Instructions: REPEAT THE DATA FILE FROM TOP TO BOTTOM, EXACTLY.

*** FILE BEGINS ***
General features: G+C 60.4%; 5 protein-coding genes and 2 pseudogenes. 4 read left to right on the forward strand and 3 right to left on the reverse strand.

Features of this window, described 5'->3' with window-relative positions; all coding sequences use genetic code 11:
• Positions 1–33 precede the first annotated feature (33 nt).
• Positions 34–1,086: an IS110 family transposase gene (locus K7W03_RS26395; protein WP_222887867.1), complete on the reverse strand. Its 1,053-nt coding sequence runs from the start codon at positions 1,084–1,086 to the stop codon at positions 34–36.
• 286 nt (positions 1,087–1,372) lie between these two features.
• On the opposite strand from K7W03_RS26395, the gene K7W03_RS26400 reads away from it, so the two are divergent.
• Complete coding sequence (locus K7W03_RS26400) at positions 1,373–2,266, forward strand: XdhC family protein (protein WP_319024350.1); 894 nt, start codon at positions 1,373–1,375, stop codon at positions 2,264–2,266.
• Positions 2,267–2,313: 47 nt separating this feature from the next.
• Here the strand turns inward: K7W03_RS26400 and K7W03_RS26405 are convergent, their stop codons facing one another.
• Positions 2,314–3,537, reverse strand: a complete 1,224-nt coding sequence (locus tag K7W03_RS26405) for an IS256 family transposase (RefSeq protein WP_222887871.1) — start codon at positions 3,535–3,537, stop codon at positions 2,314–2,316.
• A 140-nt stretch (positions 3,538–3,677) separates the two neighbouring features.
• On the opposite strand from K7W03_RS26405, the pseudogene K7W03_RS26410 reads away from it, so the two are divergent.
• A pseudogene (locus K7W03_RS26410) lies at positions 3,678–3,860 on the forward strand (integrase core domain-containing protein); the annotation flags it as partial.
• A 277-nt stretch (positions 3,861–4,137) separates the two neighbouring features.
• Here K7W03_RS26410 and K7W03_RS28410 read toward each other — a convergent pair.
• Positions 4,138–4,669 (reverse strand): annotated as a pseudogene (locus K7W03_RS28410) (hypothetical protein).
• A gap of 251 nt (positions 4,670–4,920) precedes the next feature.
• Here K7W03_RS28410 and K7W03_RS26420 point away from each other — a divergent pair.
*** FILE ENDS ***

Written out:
General features: G+C 60.4%; 5 protein-coding genes and 2 pseudogenes. 4 read left to right on the forward strand and 3 right to left on the reverse strand.

Features of this window, described 5'->3' with window-relative positions; all coding sequences use genetic code 11:
• Positions 1–33 precede the first annotated feature (33 nt).
• Positions 34–1,086: an IS110 family transposase gene (locus K7W03_RS26395; protein WP_222887867.1), complete on the reverse strand. Its 1,053-nt coding sequence runs from the start codon at positions 1,084–1,086 to the stop codon at positions 34–36.
• 286 nt (positions 1,087–1,372) lie between these two features.
• On the opposite strand from K7W03_RS26395, the gene K7W03_RS26400 reads away from it, so the two are divergent.
• Complete coding sequence (locus K7W03_RS26400) at positions 1,373–2,266, forward strand: XdhC family protein (protein WP_319024350.1); 894 nt, start codon at positions 1,373–1,375, stop codon at positions 2,264–2,266.
• Positions 2,267–2,313: 47 nt separating this feature from the next.
• Here the strand turns inward: K7W03_RS26400 and K7W03_RS26405 are convergent, their stop codons facing one another.
• Positions 2,314–3,537, reverse strand: a complete 1,224-nt coding sequence (locus tag K7W03_RS26405) for an IS256 family transposase (RefSeq protein WP_222887871.1) — start codon at positions 3,535–3,537, stop codon at positions 2,314–2,316.
• A 140-nt stretch (positions 3,538–3,677) separates the two neighbouring features.
• On the opposite strand from K7W03_RS26405, the pseudogene K7W03_RS26410 reads away from it, so the two are divergent.
• A pseudogene (locus K7W03_RS26410) lies at positions 3,678–3,860 on the forward strand (integrase core domain-containing protein); the annotation flags it as partial.
• A 277-nt stretch (positions 3,861–4,137) separates the two neighbouring features.
• Here K7W03_RS26410 and K7W03_RS28410 read toward each other — a convergent pair.
• Positions 4,138–4,669 (reverse strand): annotated as a pseudogene (locus K7W03_RS28410) (hypothetical protein).
• A gap of 251 nt (positions 4,670–4,920) precedes the next feature.
• Here K7W03_RS28410 and K7W03_RS26420 point away from each other — a divergent pair.